Indoor air pollution is often underestimated. Indeed, indoor air is on average 5 to 7 times more polluted than outdoor air according to a study by the OQAI. And mainly in our workplace where we spend an average of 99,117 hours throughout our lives (i.e. 14.5 years), which can affect the productivity, health and well-being of employees. What are the pollutants? What are the risks? How can they be prevented?
1/ ASTHMA: WHAT IS IT?
Asthma is a chronic respiratory disease caused by inflammation of the bronchial tubes, linked to the interaction between genetic and environmental factors. It is manifested by respiratory discomfort, a feeling of tightness in the chest, sleep disturbances caused by coughing, wheezing or noisy breathing… These symptoms may be occasional, occur during physical effort or be permanent.
It is estimated that about 900 000 people are asthmatic in France. Asthma is the 1st chronic disease of the child, affecting 10% to 14% of them. Occupational asthma is caused by one or more factors present in the workplace.
Some key figures :
2/ WHAT ARE THE SOURCES OF INDOOR AIR POLLUTION?
On average, we spend 90% of our time in closed environments and no less than 7 to 10 hours a day in the office where we can be exposed to many pollutants. The indoor environment plays an essential role in our general well-being and is capable of influencing our health positively or negatively!
Asthma symptoms can worsen when a person is indoors in the presence of pollutants such as :
Chemical pollutants can be volatile organic compounds (VOC), nitrogen oxides (NOx), carbon monoxide (CO), polycyclic aromatic hydrocarbons (PAH), phthalates, etc.
Volatile organic compounds (VOCs) are pollutants frequently found in the office via the following emission sources:
- Building materials,
- Computers, printers and photocopiers
- Office furniture (except raw wood)
- Floor coverings
Biological pollutants include molds, allergens from pollens, dust mites and pets.
Physical pollution includes particles and fibers (asbestos, artificial mineral fibers) that can be emitted by combustion (tobacco, heaters, room fragrances…)
3/ WHAT ARE THE RISKS OF AIR POLLUTION AT WORK?
Poor indoor air quality can lead to health problems for employees. The effects can vary depending on the duration of exposure, age, gender, sensitivity and health of the exposed persons.
It can lead to the emergence of symptoms such as: headaches, fatigue, irritation of the eyes, nose, throat or skin, dizziness, allergic manifestations or asthma. But depending on the pollutants, the risks to the employee’s health in the long term can be significant and can lead to :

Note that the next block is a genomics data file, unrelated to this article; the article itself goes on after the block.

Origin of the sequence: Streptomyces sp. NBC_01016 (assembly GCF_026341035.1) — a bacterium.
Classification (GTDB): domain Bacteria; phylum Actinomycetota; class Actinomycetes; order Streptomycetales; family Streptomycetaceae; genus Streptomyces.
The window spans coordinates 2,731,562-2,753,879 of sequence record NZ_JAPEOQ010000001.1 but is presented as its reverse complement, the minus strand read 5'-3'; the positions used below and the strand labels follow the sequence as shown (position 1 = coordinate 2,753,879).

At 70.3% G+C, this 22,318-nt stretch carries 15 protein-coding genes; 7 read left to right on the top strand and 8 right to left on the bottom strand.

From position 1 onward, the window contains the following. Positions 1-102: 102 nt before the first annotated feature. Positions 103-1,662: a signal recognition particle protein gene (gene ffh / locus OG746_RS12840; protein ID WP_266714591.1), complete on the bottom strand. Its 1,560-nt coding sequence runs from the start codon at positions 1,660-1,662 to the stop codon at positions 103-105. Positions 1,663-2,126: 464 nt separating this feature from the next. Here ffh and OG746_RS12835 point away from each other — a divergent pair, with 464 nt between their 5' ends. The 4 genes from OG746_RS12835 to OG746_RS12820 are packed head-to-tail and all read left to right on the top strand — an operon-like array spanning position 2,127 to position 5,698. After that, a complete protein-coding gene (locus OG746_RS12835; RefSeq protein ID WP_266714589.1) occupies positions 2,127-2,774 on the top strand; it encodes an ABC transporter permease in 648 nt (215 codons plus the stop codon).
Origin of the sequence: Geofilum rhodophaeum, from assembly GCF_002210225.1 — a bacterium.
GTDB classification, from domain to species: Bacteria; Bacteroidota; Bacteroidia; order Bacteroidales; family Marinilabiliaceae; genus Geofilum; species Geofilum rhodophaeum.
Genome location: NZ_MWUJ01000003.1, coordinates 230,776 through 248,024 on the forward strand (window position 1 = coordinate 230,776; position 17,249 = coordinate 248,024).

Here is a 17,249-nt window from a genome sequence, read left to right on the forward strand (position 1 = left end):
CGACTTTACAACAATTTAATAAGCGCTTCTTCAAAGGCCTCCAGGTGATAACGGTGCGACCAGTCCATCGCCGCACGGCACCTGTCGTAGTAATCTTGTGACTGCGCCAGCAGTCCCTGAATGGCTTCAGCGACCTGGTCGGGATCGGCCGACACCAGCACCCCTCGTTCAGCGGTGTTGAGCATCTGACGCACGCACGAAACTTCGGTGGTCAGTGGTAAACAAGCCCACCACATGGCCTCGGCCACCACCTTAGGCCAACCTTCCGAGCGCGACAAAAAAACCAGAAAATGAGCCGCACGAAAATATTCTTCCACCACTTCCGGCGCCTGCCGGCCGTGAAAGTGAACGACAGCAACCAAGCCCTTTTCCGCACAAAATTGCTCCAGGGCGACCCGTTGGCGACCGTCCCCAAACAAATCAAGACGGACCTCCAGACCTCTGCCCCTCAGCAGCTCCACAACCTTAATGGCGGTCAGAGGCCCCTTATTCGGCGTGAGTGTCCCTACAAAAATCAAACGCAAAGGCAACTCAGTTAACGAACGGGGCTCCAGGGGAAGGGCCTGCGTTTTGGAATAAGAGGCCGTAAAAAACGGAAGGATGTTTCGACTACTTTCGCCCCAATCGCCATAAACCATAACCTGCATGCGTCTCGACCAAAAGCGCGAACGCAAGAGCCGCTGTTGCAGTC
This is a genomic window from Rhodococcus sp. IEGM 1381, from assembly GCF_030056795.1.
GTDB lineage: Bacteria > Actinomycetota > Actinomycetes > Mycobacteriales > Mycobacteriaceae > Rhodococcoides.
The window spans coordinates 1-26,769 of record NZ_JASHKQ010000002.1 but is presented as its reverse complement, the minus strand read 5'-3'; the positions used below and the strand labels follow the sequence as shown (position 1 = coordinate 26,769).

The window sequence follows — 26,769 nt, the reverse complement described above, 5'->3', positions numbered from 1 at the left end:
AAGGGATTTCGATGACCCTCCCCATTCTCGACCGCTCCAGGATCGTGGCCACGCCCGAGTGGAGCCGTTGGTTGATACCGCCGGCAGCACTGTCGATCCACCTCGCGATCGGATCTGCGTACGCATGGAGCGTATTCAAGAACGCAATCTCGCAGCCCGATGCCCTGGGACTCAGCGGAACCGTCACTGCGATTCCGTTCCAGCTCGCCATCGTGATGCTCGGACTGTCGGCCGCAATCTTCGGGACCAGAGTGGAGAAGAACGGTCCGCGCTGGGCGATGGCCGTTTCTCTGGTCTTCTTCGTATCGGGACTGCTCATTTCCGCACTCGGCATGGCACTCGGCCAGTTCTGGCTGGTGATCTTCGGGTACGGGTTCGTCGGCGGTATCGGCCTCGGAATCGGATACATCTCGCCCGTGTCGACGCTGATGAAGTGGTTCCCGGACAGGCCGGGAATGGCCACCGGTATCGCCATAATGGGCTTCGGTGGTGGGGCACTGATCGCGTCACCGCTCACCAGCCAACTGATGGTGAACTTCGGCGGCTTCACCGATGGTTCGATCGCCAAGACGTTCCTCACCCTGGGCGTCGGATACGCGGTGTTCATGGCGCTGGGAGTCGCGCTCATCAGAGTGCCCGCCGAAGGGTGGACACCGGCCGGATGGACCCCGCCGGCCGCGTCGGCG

|Heart and lung diseases||Anxiety||Hypertension||Cancers|
4/ THE EFFECTS OF GOOD AIR QUALITY AT WORK
Managers must take into consideration the atmosphere in which their employees work and they are even required to do so by the Labour Code. It is important to know that a good indoor air quality has positive effects in companies.
In addition to being in conformity with the policy of Corporate Social Responsibility (CSR), worrying about indoor air quality in the workplace is also optimizing the work environment and acting positively on the Quality of Life at Work (QWL).
An improvement of the indoor air quality is accompanied by a :
5/ HOW TO IMPROVE AIR QUALITY AT WORK?
To avoid air pollution at work, here are some simple solutions to implement:
- Air the office regularly (if possible), 10 to 15 minutes, twice a day. Airing out the interior will help to expel humidity and avoid the concentration of pollutants.
- Pay attention to the ventilations and think of maintaining them well
- Choose “healthy” cleaning products labeled A+ (products that emit the least amount of volatile substances)
- Monitor the appearance of mold. The spores and toxic substances emitted by molds are indeed the cause of irritation of the mucous membranes of the respiratory tract and allergies. Molds can cause asthma, rhinitis and bronchitis.
- Choose furniture with care because it is one of the sources of emissions of substances of concern in indoor environments. Give preference to furniture that meets the following labels: NF Environnement Ameublement or European Ecolabel Wooden furniture, preferably solid wood furniture.
- Ban textile coverings such as carpets, fabric rugs, especially near water points (risk of mold development).
- Prefer wet cleaning of floors and furniture to avoid re-shedding dust.
- Isolate, if possible, photocopiers, printers, fax machines within the work rooms (because they can generate dangerous substances such as ozone, formaldehyde which require a more accentuated ventilation)
- Do not use aerosol cans, air fresheners, room fragrances, essential oil diffusers even when the room is unoccupied because they contribute more to indoor pollution than to its reduction. With combustion, some pollutants are released (benzene and formaldehyde) for example and without a good ventilation, they can damage your respiratory tracts.
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